Memorial Day: Remembering Heroes

Memorial Day, which falls on the last Monday in May, honors the men and women who died while serving in the military. This is a solemn occasion and a time to reflect on these American patriots who made the ultimate sacrifice while protecting and defending the country they loved. 

Originally called Decoration Day, from the early tradition of decorating graves with flowers, wreaths and flags, Memorial Day is a day for remembrance of those who have died in service to our country. It was first widely observed on May 30, 1868 to commemorate the sacrifices of Civil War soldiers. During that first national commemoration at Arlington National Cemetery, 5,000 participants helped to decorate the graves of the more than 20,000 Union and Confederate soldiers who were buried there.

This national event galvanized efforts to honor and remember fallen soldiers throughout the United States.

In 1873, New York was the first state to designate Memorial Day as a legal holiday.

After World War I, it became an occasion for honoring those who died in all of America’s wars and was then more widely established as a national holiday throughout the United States. Beginning in 1971, the Memorial Day holiday was officially observed on the last Monday in May.

Memorial Day is commemorated at Arlington National Cemetery each year with a ceremony in which a small American flag is placed on each grave. Traditionally, the President or Vice President lays a wreath at the Tomb of the Unknown Soldier.

I have been fascinated by the changing of the guard at the Tomb of the Unknown Soldier at Arlington Cemetery for years.

It is an intensely beautiful military ceremony that speaks to the discipline, honor and dedication of the elite “Old Guard” and the epitome of military training. Twenty-four hours a day, soldiers from the “The Old Guard,” the 3rd U.S. Infantry Regiment, stand watch over the Tomb. The Tomb Guards, also called Sentinels, are chosen for this prestigious and highly selective post only after rigorous training and a demanding series of examinations. The dedication that these young men and women exhibit is astounding in today’s world of instant gratification. 

This national holiday may also be the unofficial start of the summer season, but all Americans must take a moment to remember the sacrifice of our valiant military service members, first responders and their families. Memorial Day is a day of both celebration and grief, accounting for the honor of our heroes and reflecting on their tragic loss.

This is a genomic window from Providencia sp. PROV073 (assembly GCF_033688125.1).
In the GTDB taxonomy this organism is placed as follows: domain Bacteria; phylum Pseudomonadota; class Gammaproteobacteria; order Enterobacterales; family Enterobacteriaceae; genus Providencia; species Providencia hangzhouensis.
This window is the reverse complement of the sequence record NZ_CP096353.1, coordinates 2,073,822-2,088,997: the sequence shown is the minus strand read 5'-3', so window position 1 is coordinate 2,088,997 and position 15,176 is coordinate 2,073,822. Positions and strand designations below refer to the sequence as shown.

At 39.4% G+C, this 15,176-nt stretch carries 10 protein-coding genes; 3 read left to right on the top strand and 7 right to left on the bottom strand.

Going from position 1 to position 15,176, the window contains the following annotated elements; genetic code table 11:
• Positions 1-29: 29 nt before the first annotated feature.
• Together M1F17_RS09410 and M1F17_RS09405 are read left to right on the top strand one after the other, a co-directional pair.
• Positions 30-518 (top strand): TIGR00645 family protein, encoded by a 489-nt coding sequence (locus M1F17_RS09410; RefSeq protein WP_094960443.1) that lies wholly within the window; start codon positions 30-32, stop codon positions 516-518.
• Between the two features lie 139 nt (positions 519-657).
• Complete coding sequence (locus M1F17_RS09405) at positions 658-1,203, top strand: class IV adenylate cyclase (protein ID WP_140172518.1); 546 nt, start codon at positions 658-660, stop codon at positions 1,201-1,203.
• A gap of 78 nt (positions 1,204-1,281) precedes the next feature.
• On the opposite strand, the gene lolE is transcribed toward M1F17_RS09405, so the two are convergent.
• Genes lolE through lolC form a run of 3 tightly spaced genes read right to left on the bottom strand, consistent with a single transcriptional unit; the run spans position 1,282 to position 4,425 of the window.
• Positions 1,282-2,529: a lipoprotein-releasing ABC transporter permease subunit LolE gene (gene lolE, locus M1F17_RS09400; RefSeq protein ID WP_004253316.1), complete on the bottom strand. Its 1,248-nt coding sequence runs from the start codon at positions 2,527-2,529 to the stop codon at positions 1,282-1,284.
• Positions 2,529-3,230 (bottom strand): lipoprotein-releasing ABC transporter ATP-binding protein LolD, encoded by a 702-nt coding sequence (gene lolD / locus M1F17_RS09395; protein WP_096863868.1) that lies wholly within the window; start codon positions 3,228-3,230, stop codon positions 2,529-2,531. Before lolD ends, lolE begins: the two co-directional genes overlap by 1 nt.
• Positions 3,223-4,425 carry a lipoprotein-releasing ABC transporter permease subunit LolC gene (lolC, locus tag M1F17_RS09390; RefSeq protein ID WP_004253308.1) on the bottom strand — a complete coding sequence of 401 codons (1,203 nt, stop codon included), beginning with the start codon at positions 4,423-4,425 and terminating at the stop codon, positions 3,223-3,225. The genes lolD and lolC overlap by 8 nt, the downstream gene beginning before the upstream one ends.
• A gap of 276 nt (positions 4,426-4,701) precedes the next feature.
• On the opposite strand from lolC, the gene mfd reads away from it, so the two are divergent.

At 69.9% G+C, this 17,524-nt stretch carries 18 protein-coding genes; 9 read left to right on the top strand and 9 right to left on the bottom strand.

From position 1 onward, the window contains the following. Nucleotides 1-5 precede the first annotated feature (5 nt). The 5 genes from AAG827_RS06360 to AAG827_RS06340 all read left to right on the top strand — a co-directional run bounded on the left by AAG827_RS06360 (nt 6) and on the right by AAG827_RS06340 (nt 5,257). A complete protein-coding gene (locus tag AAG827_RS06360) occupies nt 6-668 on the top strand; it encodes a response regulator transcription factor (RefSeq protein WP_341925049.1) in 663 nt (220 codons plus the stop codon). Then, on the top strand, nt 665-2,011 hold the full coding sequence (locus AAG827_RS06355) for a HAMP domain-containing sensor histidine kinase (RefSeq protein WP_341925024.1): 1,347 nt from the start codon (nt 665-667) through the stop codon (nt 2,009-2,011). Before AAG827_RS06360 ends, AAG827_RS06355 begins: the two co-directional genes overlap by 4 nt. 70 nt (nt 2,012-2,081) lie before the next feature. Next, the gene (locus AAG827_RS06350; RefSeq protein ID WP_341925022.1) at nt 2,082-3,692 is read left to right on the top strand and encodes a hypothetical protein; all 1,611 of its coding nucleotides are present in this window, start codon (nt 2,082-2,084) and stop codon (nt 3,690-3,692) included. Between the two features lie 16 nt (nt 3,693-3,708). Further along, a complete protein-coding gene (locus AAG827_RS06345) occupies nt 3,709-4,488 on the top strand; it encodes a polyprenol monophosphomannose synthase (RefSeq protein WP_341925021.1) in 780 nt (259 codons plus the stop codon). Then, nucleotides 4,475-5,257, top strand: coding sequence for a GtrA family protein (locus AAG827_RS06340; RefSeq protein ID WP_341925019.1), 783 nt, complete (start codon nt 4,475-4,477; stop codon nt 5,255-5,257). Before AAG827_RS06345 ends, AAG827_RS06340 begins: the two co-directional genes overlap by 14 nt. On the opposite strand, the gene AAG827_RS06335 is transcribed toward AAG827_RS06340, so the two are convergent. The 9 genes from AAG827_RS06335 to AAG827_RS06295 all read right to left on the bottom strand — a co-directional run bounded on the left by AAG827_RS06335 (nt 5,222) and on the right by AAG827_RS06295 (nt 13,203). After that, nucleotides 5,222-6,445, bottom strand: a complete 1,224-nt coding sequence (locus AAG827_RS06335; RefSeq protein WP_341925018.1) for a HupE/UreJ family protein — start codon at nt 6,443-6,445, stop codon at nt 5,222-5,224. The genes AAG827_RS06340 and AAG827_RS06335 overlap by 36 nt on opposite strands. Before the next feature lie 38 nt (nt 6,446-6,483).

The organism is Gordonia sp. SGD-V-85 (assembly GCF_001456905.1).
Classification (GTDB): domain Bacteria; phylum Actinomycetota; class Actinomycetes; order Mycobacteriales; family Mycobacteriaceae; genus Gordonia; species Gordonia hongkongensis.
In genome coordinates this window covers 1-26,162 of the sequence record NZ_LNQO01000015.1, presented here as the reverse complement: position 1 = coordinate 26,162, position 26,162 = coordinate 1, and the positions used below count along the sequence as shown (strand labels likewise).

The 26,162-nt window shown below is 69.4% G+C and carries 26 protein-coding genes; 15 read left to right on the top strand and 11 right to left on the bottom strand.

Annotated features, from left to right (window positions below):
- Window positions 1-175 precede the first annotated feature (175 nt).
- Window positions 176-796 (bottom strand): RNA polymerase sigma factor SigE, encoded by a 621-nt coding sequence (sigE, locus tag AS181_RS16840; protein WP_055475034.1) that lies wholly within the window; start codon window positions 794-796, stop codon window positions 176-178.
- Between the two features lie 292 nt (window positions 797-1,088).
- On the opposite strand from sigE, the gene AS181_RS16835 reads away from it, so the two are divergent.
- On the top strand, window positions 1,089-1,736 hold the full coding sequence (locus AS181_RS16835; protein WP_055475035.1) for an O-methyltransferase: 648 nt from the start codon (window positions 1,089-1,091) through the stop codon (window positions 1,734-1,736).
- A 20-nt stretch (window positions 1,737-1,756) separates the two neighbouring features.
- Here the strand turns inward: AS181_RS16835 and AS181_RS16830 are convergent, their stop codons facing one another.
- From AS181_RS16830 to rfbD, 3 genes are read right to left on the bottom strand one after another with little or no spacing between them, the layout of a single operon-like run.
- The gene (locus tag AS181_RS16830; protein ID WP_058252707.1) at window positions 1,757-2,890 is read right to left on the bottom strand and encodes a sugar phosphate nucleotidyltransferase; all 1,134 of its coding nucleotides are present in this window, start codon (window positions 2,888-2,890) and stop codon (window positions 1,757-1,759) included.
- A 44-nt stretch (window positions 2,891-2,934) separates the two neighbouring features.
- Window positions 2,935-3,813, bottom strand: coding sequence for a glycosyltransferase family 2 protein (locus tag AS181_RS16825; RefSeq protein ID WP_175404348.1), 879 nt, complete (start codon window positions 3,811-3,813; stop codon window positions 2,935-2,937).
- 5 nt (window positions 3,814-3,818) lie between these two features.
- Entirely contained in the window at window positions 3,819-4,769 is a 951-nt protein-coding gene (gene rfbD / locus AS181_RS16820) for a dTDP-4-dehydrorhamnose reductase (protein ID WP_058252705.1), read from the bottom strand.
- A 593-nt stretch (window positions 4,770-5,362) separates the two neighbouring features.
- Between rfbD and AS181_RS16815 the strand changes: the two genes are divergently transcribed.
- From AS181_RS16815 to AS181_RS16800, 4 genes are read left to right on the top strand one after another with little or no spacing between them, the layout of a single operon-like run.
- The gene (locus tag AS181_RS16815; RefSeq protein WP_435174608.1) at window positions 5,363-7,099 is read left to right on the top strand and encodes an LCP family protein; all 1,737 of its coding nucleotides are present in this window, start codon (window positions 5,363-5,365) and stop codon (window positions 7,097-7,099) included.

If interested, you can watch PBS coverage of the changing of the guard here


The tradition of wearing red poppies on Memorial Day was inspired by the 1915 poem “In Flanders Fields” by John McCrea. War worker Moina Michael made a personal pledge to always wear red silk poppies as an emblem of “keeping the faith with all who died,” and began a tradition that was adopted in the United States, England, France, Australia and more than 50 other countries. There is an exceptional museum in Ypers, Belgium called In Flanders Field Museum; if you have the opportunity to visit it, you will not regret it.

In Flanders Fields


In Flanders fields the poppies blow

Between the crosses, row on row,

    That mark our place; and in the sky

    The larks, still bravely singing, fly

Scarce heard amid the guns below.

We are the Dead. Short days ago

We lived, felt dawn, saw sunset glow,

    Loved and were loved, and now we lie,

        In Flanders fields.

Take up our quarrel with the foe:

To you from failing hands we throw

    The torch; be yours to hold it high.

    If ye break faith with us who die

We shall not sleep, though poppies grow

        In Flanders fields.

Bagpiper playing under the American and California flags against a partly cloudy sky

Photo by Michael Van Auken